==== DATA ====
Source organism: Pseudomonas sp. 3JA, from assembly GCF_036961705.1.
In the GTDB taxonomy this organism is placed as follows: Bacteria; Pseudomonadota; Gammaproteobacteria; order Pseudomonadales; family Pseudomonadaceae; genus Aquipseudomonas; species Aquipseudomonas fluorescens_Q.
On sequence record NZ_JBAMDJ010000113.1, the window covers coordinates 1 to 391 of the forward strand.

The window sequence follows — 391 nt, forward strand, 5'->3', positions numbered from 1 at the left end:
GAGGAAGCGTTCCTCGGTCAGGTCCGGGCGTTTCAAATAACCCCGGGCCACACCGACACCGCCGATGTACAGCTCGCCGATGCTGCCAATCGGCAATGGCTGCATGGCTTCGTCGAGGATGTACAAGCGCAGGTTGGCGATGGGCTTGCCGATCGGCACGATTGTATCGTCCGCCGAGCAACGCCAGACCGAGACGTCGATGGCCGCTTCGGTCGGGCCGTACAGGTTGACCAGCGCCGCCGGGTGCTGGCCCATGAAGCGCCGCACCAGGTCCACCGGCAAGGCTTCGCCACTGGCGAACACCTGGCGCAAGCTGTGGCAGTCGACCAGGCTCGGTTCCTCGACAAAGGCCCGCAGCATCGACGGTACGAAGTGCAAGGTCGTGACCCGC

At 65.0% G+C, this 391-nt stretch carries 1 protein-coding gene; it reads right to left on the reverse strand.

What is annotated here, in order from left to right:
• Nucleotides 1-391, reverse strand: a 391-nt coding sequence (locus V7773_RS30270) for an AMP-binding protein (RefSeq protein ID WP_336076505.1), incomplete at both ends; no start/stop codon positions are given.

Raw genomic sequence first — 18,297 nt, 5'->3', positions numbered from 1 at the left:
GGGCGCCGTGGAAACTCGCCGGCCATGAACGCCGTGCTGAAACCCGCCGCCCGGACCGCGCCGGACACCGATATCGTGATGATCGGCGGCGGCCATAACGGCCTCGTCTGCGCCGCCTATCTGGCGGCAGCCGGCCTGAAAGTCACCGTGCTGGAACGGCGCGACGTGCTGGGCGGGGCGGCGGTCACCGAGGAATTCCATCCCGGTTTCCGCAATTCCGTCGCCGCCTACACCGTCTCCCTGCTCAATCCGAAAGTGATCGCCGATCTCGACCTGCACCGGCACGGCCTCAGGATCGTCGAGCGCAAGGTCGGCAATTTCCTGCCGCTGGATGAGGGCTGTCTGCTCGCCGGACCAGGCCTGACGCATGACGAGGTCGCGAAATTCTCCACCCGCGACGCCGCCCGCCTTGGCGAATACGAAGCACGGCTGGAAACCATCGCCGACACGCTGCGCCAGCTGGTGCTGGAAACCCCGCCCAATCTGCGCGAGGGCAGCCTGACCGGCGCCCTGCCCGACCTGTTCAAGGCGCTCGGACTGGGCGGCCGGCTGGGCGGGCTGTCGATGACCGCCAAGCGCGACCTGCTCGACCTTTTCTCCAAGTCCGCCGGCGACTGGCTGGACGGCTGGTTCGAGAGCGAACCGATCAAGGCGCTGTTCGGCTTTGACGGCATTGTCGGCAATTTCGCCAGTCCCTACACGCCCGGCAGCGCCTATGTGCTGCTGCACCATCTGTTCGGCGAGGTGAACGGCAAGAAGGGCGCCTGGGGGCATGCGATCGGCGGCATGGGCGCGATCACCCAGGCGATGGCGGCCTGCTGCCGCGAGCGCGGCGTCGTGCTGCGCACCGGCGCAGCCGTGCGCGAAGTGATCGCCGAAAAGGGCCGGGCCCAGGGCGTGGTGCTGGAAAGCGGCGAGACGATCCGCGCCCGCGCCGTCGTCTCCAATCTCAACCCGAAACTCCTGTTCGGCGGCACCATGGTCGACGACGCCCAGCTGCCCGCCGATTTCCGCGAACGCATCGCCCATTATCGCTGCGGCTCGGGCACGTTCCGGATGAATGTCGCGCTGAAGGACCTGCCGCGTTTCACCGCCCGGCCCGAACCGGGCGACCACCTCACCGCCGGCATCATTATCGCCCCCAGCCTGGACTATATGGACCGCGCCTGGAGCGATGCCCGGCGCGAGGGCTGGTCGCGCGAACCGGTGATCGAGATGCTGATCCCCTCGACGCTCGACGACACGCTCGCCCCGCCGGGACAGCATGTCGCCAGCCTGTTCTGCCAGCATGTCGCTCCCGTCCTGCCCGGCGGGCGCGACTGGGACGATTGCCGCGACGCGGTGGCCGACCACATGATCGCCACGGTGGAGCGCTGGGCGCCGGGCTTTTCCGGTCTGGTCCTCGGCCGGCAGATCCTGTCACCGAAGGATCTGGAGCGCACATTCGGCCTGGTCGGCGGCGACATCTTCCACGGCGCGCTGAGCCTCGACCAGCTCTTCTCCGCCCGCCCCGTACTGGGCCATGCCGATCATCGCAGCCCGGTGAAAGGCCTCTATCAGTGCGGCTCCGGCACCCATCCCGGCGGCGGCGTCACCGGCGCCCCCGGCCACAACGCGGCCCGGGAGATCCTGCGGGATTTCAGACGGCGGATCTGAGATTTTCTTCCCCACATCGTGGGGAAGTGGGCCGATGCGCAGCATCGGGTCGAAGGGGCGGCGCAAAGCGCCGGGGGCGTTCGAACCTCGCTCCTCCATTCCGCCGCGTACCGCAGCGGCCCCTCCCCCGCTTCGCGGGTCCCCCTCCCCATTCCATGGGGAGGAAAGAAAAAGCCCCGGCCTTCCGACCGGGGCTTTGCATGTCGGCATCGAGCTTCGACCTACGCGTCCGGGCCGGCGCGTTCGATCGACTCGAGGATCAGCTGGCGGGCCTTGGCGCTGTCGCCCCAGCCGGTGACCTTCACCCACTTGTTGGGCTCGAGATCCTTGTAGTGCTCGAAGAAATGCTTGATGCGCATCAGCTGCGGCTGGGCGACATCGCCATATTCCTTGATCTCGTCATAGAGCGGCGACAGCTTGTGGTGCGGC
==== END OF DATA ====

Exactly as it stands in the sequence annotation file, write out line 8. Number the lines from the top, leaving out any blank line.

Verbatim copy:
• Nucleotides 1-391, reverse strand: a 391-nt coding sequence (locus V7773_RS30270) for an AMP-binding protein (RefSeq protein ID WP_336076505.1), incomplete at both ends; no start/stop codon positions are given.